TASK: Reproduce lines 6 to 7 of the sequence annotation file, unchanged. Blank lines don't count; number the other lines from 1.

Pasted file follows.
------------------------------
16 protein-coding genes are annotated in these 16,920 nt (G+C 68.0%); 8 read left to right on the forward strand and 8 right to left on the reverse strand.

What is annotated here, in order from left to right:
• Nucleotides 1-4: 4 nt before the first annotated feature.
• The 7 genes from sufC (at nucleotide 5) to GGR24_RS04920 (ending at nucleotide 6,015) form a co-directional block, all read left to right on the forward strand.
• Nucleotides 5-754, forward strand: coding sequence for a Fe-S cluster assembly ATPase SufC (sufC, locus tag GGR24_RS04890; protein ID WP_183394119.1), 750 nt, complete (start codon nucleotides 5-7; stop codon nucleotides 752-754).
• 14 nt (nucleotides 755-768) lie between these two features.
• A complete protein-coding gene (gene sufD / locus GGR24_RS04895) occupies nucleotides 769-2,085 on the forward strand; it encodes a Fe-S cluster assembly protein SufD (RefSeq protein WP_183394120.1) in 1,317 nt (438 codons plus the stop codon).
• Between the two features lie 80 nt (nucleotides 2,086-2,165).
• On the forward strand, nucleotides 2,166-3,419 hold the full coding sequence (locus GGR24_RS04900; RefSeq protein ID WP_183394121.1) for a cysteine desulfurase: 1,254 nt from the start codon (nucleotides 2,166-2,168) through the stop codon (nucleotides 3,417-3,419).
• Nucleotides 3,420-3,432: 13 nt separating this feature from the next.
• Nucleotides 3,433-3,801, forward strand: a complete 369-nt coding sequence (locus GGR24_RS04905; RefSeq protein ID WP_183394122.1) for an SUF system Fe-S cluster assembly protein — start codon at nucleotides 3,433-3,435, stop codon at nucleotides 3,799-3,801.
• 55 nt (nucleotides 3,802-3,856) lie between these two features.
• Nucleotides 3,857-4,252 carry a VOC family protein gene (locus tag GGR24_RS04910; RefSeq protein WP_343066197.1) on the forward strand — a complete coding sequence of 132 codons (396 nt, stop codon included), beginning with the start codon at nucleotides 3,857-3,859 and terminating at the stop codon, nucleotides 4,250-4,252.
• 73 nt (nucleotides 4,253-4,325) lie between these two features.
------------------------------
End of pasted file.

• 14 nt (nucleotides 755-768) lie between these two features.
• A complete protein-coding gene (gene sufD / locus GGR24_RS04895) occupies nucleotides 769-2,085 on the forward strand; it encodes a Fe-S cluster assembly protein SufD (RefSeq protein WP_183394120.1) in 1,317 nt (438 codons plus the stop codon).